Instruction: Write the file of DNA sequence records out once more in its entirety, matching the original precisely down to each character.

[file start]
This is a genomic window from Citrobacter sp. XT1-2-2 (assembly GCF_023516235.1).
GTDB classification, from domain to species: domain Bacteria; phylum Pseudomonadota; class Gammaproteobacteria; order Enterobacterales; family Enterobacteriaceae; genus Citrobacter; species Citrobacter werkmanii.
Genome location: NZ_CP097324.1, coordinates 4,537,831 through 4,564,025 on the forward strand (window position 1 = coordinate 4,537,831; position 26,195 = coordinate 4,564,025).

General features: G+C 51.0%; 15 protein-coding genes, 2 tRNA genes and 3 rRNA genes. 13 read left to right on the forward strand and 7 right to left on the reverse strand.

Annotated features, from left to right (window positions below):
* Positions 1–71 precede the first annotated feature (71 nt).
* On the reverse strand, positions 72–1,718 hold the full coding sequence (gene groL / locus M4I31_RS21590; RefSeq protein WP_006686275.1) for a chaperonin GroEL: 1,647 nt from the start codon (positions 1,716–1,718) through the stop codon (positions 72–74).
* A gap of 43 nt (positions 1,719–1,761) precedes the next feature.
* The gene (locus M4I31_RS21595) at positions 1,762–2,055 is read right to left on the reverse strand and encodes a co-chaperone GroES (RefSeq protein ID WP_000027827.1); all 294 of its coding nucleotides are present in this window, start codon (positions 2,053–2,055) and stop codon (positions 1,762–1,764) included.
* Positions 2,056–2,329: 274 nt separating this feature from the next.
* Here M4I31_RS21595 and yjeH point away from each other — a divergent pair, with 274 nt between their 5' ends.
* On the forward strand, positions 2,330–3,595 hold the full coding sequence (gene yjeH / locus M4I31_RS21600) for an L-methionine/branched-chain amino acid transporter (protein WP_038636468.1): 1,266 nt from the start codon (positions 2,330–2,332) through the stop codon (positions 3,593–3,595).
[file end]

This is a genomic window from Citrobacter sp. XT1-2-2 (assembly GCF_023516235.1).
GTDB classification, from domain to species: domain Bacteria; phylum Pseudomonadota; class Gammaproteobacteria; order Enterobacterales; family Enterobacteriaceae; genus Citrobacter; species Citrobacter werkmanii.
Genome location: NZ_CP097324.1, coordinates 4,537,831 through 4,564,025 on the forward strand (window position 1 = coordinate 4,537,831; position 26,195 = coordinate 4,564,025).

General features: G+C 51.0%; 15 protein-coding genes, 2 tRNA genes and 3 rRNA genes. 13 read left to right on the forward strand and 7 right to left on the reverse strand.

Annotated features, from left to right (window positions below):
* Positions 1–71 precede the first annotated feature (71 nt).
* On the reverse strand, positions 72–1,718 hold the full coding sequence (gene groL / locus M4I31_RS21590; RefSeq protein WP_006686275.1) for a chaperonin GroEL: 1,647 nt from the start codon (positions 1,716–1,718) through the stop codon (positions 72–74).
* A gap of 43 nt (positions 1,719–1,761) precedes the next feature.
* The gene (locus M4I31_RS21595) at positions 1,762–2,055 is read right to left on the reverse strand and encodes a co-chaperone GroES (RefSeq protein ID WP_000027827.1); all 294 of its coding nucleotides are present in this window, start codon (positions 2,053–2,055) and stop codon (positions 1,762–1,764) included.
* Positions 2,056–2,329: 274 nt separating this feature from the next.
* Here M4I31_RS21595 and yjeH point away from each other — a divergent pair, with 274 nt between their 5' ends.
* On the forward strand, positions 2,330–3,595 hold the full coding sequence (gene yjeH / locus M4I31_RS21600) for an L-methionine/branched-chain amino acid transporter (protein WP_038636468.1): 1,266 nt from the start codon (positions 2,330–2,332) through the stop codon (positions 3,593–3,595).